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KEITHBD
6th November 2008, 05:01 PM
Have just received this from a friend -

All, this has been checked with Norton Anti-Virus, and they are gearing up for this virus! and it is for real!!
Get this E-mail message sent around to your contacts ASAP.
PLEASE FORWARD THIS WARNING AMONG FRIENDS, FAMILY AND CONTACTS!
You should be alert during the next few days. Do not open any message
with an attachment entitled 'POSTCARD FROM HALLMARK,' regardless of
who sent it to you.. It is a virus which opens A POSTCARD IMAGE, which
'burns' the whole hard disc C of your computer. This virus will be
received from someone who has your e-mail address in his/her contact
list. This is the reason why you need to send this e-mail to all your
contacts It is better to receive this message 25 times than to receive the virus and open it.
If you receive a mail called' POSTCARD,' even though sent to you by a
friend, do not open it! Shut down your computer immediately.
This is the worst virus announced by CNN. It has been classified by
Microsoft as the most destructive virus ever. This virus was
discovered by McAfee yesterday, and there is no repair yet for this
kind of virus. This virus simply destroys the Zero Sector of the Hard
Disc, where the vital information is kept.

Take care, Keith.

Gazza_DJ
6th November 2008, 05:13 PM
Its a hoax mate.

Nick Temple-Fry
6th November 2008, 05:16 PM
Oh Dear.

This has all the characteristics of a hoax.

I think everyone can relax just a little, this kind of e-mail is regretably common.

Nick

Ian
6th November 2008, 05:19 PM
As long as you have a reputable anti-virus solution installed and it's kept up to date, you don't have to worry about viruses in general.

Ian

theMusicMan
6th November 2008, 07:01 PM
Virus'.... what are they then...? hehehe

On a more serious note: I have had my Mac for 18 months now, and not a single virus has occurred. I appreciate that in time I am sure there will be virus' on Macs, but at the present time, they are in fact, absolutely nothing to be concerned about on Macs.

I don't run any anti-virus software on my Mac as there's simply no need to.

What also makes me laugh on times is the PC/MS brigade who, when they hear of reports of someone coming up with a virus on OSx, they say... 'there, see... even Macs get Viruses'. Sorry, phah! One report of a virus compared to tens of thousands of actual viruses and immeasurable damage done on Windows based systems, makes me laff eh.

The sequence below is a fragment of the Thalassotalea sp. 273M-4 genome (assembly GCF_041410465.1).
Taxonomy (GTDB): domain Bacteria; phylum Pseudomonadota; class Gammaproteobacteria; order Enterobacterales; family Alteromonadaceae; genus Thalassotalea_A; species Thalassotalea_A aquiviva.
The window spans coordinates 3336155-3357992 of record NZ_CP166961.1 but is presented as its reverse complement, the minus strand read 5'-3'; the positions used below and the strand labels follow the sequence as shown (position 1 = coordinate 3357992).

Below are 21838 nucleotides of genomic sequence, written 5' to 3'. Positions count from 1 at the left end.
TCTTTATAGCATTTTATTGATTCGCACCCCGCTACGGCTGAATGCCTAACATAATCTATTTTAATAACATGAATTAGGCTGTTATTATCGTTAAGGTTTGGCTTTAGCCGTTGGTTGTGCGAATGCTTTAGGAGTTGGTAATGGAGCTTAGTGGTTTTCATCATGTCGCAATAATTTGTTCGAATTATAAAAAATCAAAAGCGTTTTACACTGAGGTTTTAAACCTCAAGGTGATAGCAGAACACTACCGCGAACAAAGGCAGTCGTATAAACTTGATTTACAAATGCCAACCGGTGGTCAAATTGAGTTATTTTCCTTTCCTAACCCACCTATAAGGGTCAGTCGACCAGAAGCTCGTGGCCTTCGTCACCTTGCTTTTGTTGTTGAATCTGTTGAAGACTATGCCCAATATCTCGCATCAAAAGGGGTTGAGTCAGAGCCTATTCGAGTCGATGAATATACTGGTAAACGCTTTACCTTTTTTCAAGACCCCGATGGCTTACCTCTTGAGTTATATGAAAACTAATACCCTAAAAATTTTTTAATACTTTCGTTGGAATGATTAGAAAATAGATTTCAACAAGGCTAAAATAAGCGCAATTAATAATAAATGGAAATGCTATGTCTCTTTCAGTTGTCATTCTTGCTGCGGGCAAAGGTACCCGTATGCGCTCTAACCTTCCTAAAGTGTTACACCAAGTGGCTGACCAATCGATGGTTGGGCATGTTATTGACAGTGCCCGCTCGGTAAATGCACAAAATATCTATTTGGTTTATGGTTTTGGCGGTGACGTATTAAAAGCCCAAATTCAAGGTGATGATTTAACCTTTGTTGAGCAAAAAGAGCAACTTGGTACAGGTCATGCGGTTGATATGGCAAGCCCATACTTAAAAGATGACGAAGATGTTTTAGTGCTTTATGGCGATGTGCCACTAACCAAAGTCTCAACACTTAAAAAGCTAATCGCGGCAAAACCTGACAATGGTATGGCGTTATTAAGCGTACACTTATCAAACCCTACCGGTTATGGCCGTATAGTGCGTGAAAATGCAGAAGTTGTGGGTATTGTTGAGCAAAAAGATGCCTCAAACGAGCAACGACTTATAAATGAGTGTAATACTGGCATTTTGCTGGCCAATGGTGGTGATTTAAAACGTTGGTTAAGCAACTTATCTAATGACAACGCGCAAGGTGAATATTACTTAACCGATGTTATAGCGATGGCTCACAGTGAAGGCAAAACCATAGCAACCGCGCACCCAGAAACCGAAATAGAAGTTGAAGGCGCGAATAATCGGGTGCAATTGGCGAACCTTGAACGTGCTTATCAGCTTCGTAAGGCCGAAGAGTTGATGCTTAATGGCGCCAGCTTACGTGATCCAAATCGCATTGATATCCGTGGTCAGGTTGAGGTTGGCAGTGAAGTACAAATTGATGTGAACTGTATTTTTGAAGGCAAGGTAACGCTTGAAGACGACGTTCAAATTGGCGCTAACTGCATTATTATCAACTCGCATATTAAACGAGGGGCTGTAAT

Sure, maybe Mac's are not for everyone [aka Ian!! :) ], but this is one area where there is no comparison between OSx and XP/Vista.

Gazza_DJ
6th November 2008, 07:12 PM
John, I have been running my Windows laptop for over 3 years now and have never got any sort of virus or malware, and for the past year or so I havent been running an active AntiVirus at all simply because its not needed. My system is 100% secure without it.
In a worldwide security conference held this year or last year, they hosted a challenge. Three laptops - a MB Air, a Windows machine and an Ubuntu machine. The challenge was to compromise a machine - the first person to compromise a machine won a cash prize and the machine they hacked, and the MB Air was first to fall.
Now, im not saying that every OS X machine is vulnerable across a network (far from it, the people entering this contest are extremely skilled) and to be fair the competition did not represent every day situations. However, my point is that OS X is NOT the impenetrable fortress Apple's marketing division would lead you to believe, same as Windows is not a virus magnet like Apple and others may lead you to believe.

theMusicMan
6th November 2008, 07:23 PM
I appreciate what you say Gazza, and the fact that you have been running safely and virus secure for 3 years is testament to your expertise and willingness to set up your machine correctly.

All I am saying is that fanboys of MS delight at the fact that there is a whisper of a report that viruses are able to be applied to Mac machines... when in fact, there are tens of thousands of viruses already out there that have already done the damage to countless windows based machines.

Sure, on any system, if you set up your machine securely, with the correct firewall preventions etc, then you are going to be relatively safe. However, we're not talking of hacking here Gazz, we're talking of viruses... and it is a fact that there are massively more virus attacks on windows based systems than there are on OSx machines.

No-one is saying Macs are impenetrable fortresses, but where viruses are concerned, there are none whereas on windows machines there are... many too!

Gazza_DJ
6th November 2008, 07:27 PM
There have been a couple in the past, although you could argue they count more as malware - the last one altered OS X's DNS to redirect your browser to a site that bombarded you with popups - of course the 'flaw' with that one was it required a greater level of user interaction than a similar attack on a unprotected Windows machine.